ETHICALLY ACCEPTABLE. We may have just moved one step closer to designer babies. On Tuesday, the Nuffield Council on Bioethics (NCB), an independent U.K.-based organization that analyzes and reports on ethical issues in biology and medicine, released a report focused on the social and ethical issues surrounding human genome editing and reproduction.
According to the report, editing human embryos, sperm, or eggs is “morally permissible” as long as the edit doesn’t jeopardize the welfare of the future person (the one born from the edited embryo) or “increase disadvantage, discrimination, or division in society.”
PROCEED WITH CAUTION. The NCB report doesn’t say we should only make edits to embryos for therapeutic reasons, meaning changes for cosmetic reasons are still on the table, ethically speaking. However, by no means does the report suggest we jump right into editing human embryos.
Before we get to that point, we must conduct further research to establish safety standards, according to the report. We’ll also need to publicly debate the use of the technology and consider its possible implications. Additionally, we’ll need to assess any potential risks to individuals, groups, or society in general, and figure out a system for monitoring and addressing any unforeseen adverse affects as they may crop up.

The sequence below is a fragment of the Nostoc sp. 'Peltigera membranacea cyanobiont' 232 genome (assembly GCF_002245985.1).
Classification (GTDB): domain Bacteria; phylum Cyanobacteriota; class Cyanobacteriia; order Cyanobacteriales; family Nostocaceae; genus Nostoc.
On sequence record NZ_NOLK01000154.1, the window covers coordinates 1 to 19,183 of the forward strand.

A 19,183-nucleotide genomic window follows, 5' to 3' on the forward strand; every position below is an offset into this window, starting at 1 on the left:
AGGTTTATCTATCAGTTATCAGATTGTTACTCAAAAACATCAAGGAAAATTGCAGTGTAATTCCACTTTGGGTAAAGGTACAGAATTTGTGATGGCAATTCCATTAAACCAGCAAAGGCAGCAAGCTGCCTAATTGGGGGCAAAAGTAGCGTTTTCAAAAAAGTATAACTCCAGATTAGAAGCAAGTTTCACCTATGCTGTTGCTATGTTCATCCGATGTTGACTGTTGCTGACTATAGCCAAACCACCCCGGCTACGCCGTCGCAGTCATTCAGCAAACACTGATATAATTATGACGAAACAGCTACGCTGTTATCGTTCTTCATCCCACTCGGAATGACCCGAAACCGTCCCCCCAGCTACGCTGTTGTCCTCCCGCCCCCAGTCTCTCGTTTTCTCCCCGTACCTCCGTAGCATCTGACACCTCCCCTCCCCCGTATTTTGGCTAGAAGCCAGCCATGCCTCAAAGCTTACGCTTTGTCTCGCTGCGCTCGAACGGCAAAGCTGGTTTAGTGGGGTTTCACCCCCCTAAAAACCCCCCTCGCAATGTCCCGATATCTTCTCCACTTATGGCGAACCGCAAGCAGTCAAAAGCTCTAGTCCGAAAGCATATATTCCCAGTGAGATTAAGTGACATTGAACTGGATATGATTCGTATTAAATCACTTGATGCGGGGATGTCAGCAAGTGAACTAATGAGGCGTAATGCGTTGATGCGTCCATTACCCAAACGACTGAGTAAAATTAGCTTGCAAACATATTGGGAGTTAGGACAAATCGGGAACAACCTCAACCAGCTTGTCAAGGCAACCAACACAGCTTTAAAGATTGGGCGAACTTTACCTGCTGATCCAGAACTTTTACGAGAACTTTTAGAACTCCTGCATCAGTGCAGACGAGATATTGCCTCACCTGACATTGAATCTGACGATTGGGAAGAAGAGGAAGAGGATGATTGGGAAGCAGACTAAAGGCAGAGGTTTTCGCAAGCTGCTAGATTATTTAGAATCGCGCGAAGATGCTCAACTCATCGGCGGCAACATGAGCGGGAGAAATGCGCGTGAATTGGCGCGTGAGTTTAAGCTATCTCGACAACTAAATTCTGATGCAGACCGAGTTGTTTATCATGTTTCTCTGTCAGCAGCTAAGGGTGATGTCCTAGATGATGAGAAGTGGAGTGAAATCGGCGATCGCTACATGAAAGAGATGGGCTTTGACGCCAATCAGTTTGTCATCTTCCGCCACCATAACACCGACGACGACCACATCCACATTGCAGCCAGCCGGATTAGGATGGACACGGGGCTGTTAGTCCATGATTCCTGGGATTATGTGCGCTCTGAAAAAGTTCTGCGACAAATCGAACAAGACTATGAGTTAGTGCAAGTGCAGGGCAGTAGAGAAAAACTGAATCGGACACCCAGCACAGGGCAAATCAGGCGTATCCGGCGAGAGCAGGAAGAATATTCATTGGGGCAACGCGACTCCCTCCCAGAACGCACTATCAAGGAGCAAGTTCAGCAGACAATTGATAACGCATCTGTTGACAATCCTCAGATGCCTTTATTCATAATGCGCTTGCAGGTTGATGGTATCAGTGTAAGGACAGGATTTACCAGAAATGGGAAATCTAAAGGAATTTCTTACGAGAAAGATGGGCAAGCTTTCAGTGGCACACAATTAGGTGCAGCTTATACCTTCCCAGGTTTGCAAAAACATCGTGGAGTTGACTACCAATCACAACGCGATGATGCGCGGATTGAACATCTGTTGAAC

After all that, gene-editing in humans will still need to be closely regulated by government agencies, and we’ll want to start by using it only in closely monitored clinical studies, says the NCB.
AN INFLUENTIAL VOICE. The NCB can’t actually write laws or establish any standards for the use of gene-editing in humans. However, the Council’s recommendations do carry some weight, with the BBC referring to the organization as “influential.”
So, while it may still be years before anyone gives birth to a “designer baby,” the mere fact that editing human embryos is getting the ethical green light from the NCB is a promising sign for anyone eager for the day gene-editing lets them create the offspring of their dreams.